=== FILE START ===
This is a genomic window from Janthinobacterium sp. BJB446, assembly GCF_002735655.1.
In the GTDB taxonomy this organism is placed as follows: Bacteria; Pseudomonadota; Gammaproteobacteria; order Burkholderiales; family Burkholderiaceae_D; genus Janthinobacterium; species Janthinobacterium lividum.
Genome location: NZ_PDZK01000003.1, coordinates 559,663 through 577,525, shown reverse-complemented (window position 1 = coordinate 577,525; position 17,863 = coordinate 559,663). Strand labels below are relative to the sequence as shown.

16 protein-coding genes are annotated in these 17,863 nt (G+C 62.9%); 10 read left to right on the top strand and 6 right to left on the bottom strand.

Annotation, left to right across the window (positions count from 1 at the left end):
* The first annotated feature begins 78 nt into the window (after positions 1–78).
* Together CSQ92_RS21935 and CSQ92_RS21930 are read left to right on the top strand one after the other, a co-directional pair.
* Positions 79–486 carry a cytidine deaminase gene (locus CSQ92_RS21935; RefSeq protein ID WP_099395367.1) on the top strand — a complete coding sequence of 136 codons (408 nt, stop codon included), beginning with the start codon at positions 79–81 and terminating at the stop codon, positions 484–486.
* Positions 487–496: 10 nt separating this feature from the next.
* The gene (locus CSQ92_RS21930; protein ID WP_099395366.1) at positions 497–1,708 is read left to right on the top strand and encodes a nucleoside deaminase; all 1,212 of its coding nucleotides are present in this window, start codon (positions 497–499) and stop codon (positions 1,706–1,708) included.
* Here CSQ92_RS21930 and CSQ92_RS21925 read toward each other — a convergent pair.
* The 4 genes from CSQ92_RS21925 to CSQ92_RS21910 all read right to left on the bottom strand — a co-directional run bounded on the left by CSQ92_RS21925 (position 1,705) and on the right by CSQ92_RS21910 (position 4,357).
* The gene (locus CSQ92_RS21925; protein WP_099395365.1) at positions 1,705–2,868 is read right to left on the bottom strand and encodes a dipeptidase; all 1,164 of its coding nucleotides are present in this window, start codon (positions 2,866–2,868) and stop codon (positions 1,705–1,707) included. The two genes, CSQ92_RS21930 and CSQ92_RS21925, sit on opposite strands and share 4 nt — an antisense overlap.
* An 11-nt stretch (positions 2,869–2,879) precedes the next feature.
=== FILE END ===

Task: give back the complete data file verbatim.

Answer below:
This is a genomic window from Janthinobacterium sp. BJB446, assembly GCF_002735655.1.
In the GTDB taxonomy this organism is placed as follows: Bacteria; Pseudomonadota; Gammaproteobacteria; order Burkholderiales; family Burkholderiaceae_D; genus Janthinobacterium; species Janthinobacterium lividum.
Genome location: NZ_PDZK01000003.1, coordinates 559,663 through 577,525, shown reverse-complemented (window position 1 = coordinate 577,525; position 17,863 = coordinate 559,663). Strand labels below are relative to the sequence as shown.

16 protein-coding genes are annotated in these 17,863 nt (G+C 62.9%); 10 read left to right on the top strand and 6 right to left on the bottom strand.

Annotation, left to right across the window (positions count from 1 at the left end):
* The first annotated feature begins 78 nt into the window (after positions 1–78).
* Together CSQ92_RS21935 and CSQ92_RS21930 are read left to right on the top strand one after the other, a co-directional pair.
* Positions 79–486 carry a cytidine deaminase gene (locus CSQ92_RS21935; RefSeq protein ID WP_099395367.1) on the top strand — a complete coding sequence of 136 codons (408 nt, stop codon included), beginning with the start codon at positions 79–81 and terminating at the stop codon, positions 484–486.
* Positions 487–496: 10 nt separating this feature from the next.
* The gene (locus CSQ92_RS21930; protein ID WP_099395366.1) at positions 497–1,708 is read left to right on the top strand and encodes a nucleoside deaminase; all 1,212 of its coding nucleotides are present in this window, start codon (positions 497–499) and stop codon (positions 1,706–1,708) included.
* Here CSQ92_RS21930 and CSQ92_RS21925 read toward each other — a convergent pair.
* The 4 genes from CSQ92_RS21925 to CSQ92_RS21910 all read right to left on the bottom strand — a co-directional run bounded on the left by CSQ92_RS21925 (position 1,705) and on the right by CSQ92_RS21910 (position 4,357).
* The gene (locus CSQ92_RS21925; protein WP_099395365.1) at positions 1,705–2,868 is read right to left on the bottom strand and encodes a dipeptidase; all 1,164 of its coding nucleotides are present in this window, start codon (positions 2,866–2,868) and stop codon (positions 1,705–1,707) included. The two genes, CSQ92_RS21930 and CSQ92_RS21925, sit on opposite strands and share 4 nt — an antisense overlap.
* An 11-nt stretch (positions 2,869–2,879) precedes the next feature.